• Water flows through a lush green forest
    Cold Springs Creek runs through Pisgah National Forest. Photo by Jim Liestman, CC BY-NC-ND 2.0.

    Pisgah National Forest restoration

    December 8, 2014 | 2 minute read

    Transcript Greetings and welcome to the Southern Appalachian Creature Feature. Nearly 6,000 acres of Pisgah National Forest’s Grandfather Ranger District were restored this past year, thanks to the help of numerous partners. The Grandfather district is a 192,000-acre portion of the forest, stretching from Old Fort to Blowing Rock. The 6,000-acre effort is part of the 10-year restoration effort that will touch 40,000 acres. The project is restoring fire-adapted ecosystems, increasing stream health, controlling non-native species and protecting hemlocks against hemlock woolly adelgids.  Learn more...

  • Ozone

    November 24, 2014 | 2 minute read

    Transcript Greetings and welcome to the Southern Appalachian Creature Feature We hear people talk about ground-level ozone as an air pollution problem. On high-ozone days, we’re cautioned against outdoor activity for the good of our lungs, and elevated ozone can impact plants – damaging the leaves of plants sensitive to ozone. Ozone is not emitted directly, but forms in the air when nitrogen oxides, largely from auto exhaust and power plants, react with hydrocarbons on hot, sunny days with little wind.  Learn more...

  • A river running through a frozen valley.
    Pine Creek at dusk, Lycoming County, as seen from the Pine Creek Rail-Trail. Photo by Nicholas A. Tonelli, CC BY 2.0.

    Future of southern forests

    November 17, 2014 | 2 minute read

    Transcript Greetings and welcome to the Southern Appalachian Creature Feature. The U.S. Forest Service, has begun taking a predictive look at the future of Southern forests, coming out with an initial report looking at the Southern Appalachians. The results aren’t especially unexpected, but still warrant the attention of forest users and community leaders, because it does show a change in our forests and how they are used. The Forest Service found that our Appalachian forests aren’t heavily influenced by wood prices, like softwood forests of the Piedmont and coastal plain, however, they do face the threat of conversion into a developed landscape with a growing population.  Learn more...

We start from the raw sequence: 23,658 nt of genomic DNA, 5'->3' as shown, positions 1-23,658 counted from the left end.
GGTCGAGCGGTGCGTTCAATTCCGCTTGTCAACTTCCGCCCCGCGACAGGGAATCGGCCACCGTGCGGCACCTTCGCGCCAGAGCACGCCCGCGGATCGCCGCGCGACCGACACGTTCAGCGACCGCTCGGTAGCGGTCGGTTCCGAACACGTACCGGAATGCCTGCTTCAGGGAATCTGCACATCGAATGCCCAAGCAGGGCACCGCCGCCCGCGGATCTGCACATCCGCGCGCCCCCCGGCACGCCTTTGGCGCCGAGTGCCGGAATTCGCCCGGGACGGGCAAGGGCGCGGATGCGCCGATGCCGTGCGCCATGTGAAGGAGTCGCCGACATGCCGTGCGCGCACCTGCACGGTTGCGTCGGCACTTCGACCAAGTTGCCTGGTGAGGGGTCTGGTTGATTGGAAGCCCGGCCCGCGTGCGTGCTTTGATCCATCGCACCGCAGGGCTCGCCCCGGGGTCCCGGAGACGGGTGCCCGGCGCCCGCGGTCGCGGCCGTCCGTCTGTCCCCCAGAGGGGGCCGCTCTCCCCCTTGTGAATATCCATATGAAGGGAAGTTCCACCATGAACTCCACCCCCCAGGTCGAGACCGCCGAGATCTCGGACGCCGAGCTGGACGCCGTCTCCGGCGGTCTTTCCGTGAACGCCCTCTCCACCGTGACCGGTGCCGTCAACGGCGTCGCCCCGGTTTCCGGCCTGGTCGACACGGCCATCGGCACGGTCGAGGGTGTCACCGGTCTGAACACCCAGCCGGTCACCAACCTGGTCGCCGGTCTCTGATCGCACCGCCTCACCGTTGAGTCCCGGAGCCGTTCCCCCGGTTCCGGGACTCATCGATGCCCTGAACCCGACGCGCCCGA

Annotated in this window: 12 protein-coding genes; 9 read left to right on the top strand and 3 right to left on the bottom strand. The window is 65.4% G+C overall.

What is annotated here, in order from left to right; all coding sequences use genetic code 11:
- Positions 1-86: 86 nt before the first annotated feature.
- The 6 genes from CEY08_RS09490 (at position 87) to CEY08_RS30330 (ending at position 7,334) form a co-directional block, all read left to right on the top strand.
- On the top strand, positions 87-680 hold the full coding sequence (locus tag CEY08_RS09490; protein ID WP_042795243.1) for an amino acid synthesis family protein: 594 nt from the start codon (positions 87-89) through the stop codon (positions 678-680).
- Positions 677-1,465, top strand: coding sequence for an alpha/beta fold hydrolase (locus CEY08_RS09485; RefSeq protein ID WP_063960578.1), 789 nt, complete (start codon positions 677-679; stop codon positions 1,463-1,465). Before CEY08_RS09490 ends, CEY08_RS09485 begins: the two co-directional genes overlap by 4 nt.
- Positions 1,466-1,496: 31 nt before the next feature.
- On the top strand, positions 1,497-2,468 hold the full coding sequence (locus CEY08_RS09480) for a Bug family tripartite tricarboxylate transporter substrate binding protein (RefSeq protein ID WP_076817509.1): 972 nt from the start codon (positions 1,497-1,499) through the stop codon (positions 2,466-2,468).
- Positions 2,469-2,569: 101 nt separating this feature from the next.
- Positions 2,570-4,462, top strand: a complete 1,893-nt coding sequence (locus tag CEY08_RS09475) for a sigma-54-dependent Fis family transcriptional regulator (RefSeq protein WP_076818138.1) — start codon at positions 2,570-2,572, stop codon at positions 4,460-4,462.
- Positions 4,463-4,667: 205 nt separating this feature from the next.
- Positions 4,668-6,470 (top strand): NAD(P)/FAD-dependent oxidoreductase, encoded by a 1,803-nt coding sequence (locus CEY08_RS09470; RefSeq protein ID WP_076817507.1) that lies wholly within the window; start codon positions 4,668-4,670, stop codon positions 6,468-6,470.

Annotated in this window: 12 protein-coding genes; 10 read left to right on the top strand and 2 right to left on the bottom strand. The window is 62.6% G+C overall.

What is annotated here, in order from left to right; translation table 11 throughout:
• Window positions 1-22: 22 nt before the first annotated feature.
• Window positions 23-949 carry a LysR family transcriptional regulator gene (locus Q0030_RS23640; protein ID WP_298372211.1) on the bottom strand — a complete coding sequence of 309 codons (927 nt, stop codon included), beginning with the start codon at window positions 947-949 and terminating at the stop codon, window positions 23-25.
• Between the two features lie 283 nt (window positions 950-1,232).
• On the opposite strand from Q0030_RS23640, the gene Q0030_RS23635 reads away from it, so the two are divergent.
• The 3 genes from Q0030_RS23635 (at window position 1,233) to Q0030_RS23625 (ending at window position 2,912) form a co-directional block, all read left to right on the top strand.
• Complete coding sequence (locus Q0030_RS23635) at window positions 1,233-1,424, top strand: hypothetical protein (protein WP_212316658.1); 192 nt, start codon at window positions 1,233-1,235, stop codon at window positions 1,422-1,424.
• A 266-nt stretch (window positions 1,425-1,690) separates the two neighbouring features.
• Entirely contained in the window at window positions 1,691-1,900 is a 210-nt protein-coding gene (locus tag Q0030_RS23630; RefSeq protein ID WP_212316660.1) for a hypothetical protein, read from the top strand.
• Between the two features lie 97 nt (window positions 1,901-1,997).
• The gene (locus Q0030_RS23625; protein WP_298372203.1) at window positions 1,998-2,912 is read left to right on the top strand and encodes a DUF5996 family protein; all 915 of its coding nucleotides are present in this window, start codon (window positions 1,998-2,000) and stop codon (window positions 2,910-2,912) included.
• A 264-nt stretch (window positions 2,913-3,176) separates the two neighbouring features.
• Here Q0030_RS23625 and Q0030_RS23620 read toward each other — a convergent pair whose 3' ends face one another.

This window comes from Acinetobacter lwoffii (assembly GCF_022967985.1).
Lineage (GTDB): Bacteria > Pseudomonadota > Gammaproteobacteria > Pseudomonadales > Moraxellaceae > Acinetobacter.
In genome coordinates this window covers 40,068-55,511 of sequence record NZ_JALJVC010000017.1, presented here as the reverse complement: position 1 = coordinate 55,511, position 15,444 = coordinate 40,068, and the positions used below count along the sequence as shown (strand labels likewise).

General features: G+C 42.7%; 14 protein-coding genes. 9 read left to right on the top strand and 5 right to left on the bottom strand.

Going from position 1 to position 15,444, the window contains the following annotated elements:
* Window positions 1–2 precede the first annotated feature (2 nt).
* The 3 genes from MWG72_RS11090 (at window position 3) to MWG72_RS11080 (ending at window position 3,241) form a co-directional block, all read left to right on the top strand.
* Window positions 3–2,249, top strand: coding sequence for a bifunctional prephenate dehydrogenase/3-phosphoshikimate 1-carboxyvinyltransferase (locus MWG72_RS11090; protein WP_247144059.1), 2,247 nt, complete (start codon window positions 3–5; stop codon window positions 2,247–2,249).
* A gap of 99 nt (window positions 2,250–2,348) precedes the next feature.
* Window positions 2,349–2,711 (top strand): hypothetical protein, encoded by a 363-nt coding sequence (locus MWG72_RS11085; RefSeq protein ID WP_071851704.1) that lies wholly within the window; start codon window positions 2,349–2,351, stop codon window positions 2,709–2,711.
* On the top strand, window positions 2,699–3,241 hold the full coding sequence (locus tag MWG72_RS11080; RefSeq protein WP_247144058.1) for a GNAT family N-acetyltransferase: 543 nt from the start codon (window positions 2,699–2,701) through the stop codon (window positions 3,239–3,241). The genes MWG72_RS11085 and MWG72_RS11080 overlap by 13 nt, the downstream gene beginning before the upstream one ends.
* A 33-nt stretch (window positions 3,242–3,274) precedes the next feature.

• Snail with a large orange and black shell.
    Interrupted rocksnail. Photo by Tom Tarpley, Alabama Department of Conservation and Natural Resources.

    Roadmap to recovery

    November 10, 2014 | 2 minute read

    Transcript Greetings and welcome to the Southern Appalachian Creature Feature. The interrupted rocksnail, rough hornsnail, and Georgia pigtoe mussel are all endangered species, having disappeared from 90 percent or more of their historical ranges, largely due to the damming of rivers where they live. All three are native to the Coosa River drainage in Alabama and North Georgia, the Georgia pigtoe also occurring in east Tennessee. The U.S. Fish and Wildlife Service recently came out with a road map for recovering these animals.  Learn more...

  • A mountainous overlook
    Cataloochee Valley overlook. Photo by Carl Wycoff, CC BY 2.0.

    Cataloochee heritage

    November 3, 2014 | 2 minute read

    Transcript Greetings and welcome to the Southern Appalachian Creature Feature. In 1910, there were 1251 people living in Cataloochee Valley – divided between Little and Big Cataloochee, making it collectively the largest community in the Smoky Mountains at the time. The coming of Great Smoky Mountains National Park brought an end to the community, but the creation of the park also meant the preservation of several buildings in the Cataloochee Valley, providing us a glimpse of what life was like there one hundred years ago.  Learn more...